However, the World Bank insisted that the decision to make the report public was a shift in policy, aimed at eliminating unnecessary secrecy when dealing with financial communications with various beneficiaries. ‘A sound open policy on the disclosure of information was fundamental to the fulfillment of many roles. “Our intention is to strike the right balance between maximum disclosure and our legitimate concerns to protect certain types of confidential information,” the World Bank information spokesman said.

According to the World Bank Communication Officer in Dar es Salaam, Nicodemus Odhiambo, more ‘open-policy implementation’ would be experienced in future functioning of the Bank to sustain transparency. “Under the new arrangement the general public will have access to non confidential information such as the Quarterly Management Reports, Country Portfolios and Performance Reviews, Implementation Status and Results reports (excluding staff comments), Mission aide-memoirs and Minutes of Concept Review and Decision Meetings,” Odhiambo said. “
“This new approach is consistent with our business model, which recognizes that transparency is critical for enhancing governance, accountability, and development effectiveness,” he insisted.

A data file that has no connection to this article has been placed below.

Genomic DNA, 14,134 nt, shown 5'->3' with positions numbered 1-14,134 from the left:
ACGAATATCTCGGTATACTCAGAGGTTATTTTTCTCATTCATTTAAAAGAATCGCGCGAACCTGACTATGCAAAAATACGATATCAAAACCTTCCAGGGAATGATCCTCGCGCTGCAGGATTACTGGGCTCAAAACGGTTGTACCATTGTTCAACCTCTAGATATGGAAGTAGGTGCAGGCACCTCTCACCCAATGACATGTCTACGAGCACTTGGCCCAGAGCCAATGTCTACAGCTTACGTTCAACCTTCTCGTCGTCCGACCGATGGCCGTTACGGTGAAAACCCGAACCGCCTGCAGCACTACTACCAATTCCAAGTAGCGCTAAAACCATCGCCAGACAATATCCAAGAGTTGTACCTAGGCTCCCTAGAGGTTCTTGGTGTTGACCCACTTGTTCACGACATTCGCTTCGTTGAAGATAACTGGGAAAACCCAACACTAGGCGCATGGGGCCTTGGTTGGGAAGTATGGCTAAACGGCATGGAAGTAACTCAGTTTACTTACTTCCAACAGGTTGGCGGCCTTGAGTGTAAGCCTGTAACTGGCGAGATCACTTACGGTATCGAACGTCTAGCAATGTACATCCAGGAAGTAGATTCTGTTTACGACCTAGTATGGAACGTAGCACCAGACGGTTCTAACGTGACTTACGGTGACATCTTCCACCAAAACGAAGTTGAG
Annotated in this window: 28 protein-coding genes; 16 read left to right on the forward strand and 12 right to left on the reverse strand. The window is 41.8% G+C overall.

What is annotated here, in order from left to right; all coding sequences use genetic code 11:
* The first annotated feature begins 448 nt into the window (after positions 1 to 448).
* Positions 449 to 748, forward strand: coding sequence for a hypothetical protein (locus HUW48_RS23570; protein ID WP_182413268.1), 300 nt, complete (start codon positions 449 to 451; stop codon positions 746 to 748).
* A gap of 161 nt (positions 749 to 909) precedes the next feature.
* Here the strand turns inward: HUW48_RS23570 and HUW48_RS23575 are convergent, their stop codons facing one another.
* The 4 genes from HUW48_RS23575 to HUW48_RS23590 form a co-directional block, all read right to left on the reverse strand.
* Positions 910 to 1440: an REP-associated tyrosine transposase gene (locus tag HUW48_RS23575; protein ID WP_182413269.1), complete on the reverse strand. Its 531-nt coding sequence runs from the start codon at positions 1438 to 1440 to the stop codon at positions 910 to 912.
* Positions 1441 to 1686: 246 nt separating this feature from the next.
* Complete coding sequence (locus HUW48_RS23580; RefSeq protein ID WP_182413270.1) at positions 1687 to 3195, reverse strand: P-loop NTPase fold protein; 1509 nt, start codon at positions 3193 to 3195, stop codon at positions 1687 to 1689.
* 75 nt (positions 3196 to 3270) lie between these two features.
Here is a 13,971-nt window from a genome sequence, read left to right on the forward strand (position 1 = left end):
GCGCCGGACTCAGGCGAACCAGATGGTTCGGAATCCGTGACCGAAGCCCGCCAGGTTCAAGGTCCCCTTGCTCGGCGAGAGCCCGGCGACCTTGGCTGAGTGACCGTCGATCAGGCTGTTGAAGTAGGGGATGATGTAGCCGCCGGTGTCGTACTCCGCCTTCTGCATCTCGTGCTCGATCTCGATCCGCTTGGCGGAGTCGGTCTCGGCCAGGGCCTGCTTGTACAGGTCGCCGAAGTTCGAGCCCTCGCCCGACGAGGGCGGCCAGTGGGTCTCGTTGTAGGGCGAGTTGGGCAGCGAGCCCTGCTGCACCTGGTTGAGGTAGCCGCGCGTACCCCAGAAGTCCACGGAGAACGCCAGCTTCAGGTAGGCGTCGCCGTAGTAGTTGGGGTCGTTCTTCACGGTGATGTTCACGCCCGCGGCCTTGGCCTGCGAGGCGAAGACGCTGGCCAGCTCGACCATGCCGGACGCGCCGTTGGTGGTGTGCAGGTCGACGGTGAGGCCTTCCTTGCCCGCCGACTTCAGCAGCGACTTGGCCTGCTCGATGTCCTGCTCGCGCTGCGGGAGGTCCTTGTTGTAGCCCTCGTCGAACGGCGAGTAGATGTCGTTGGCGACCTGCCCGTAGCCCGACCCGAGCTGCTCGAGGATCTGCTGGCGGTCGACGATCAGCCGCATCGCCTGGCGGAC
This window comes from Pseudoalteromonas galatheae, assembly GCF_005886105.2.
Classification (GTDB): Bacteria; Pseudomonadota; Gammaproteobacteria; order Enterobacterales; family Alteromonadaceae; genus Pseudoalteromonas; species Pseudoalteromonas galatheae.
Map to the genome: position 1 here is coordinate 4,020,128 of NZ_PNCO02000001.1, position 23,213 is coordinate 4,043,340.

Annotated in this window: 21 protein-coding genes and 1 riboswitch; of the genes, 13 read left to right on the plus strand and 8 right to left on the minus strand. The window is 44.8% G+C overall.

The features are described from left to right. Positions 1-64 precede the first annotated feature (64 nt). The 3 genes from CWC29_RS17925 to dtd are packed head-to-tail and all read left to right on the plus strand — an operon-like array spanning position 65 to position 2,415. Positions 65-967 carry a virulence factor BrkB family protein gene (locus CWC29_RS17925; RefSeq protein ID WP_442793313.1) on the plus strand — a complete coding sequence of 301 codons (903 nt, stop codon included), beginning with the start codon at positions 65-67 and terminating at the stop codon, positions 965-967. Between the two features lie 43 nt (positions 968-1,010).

Minister Mkulo said Tanzania was ranked 4th in the evaluation which covered 34 different countries in Sub Saharan Africa, after scoring above average, equivalent to 3.8 points in a scale of one to six points. Tanzania scored 4.3 points in Economic Management; 3.8 points in Structural Policies; and, 3.7 points on Policies for Social Inclusion/Equity and Public Management and Institutions.

The ranking places heavy emphasis on public finance management and reforms – the Guardian.

Africa`s Governor of the Year
Bank of Tanzania Governor Prof Benno Ndulu has won the 1909 award of the ‘Central Bank Governor of the Year for Africa’ award by the London-based ‘Emerging Markets’ daily newspaper – the newspaper of record for the World Bank, IMF and African Development Bank meetings for the past 18 years. The Governor won the award because of his ‘impeccable performance since he assumed the leadership of the Bank in January 2008.’


Improved Ibrahim Index Rating

The Ibrahim Index attempts to rate the quality of governance of African countries using statistics on 84 criteria arranged in four categories; Safety and Rule of Law; Participation and Human Rights; Sustainable Economic Opportunity; and Human Development.

In the latest ranking, Tanzania has improved by two points to 59.2, and continues to outrank its neighbours – Zambia (55.3), Kenya (53.7) and Uganda (53.6). It is well ahead of Zimbabwe (31.2) and Nigeria (46.5) but still some way behind South Africa (69.4) and Botswana (73.6).

The Mo Ibrahim Foundation held a celebration in Dar-es-Salaam in November to celebrate Africa and promote good governance, including performances from Angelique Kidjo and Youssou N’Dour.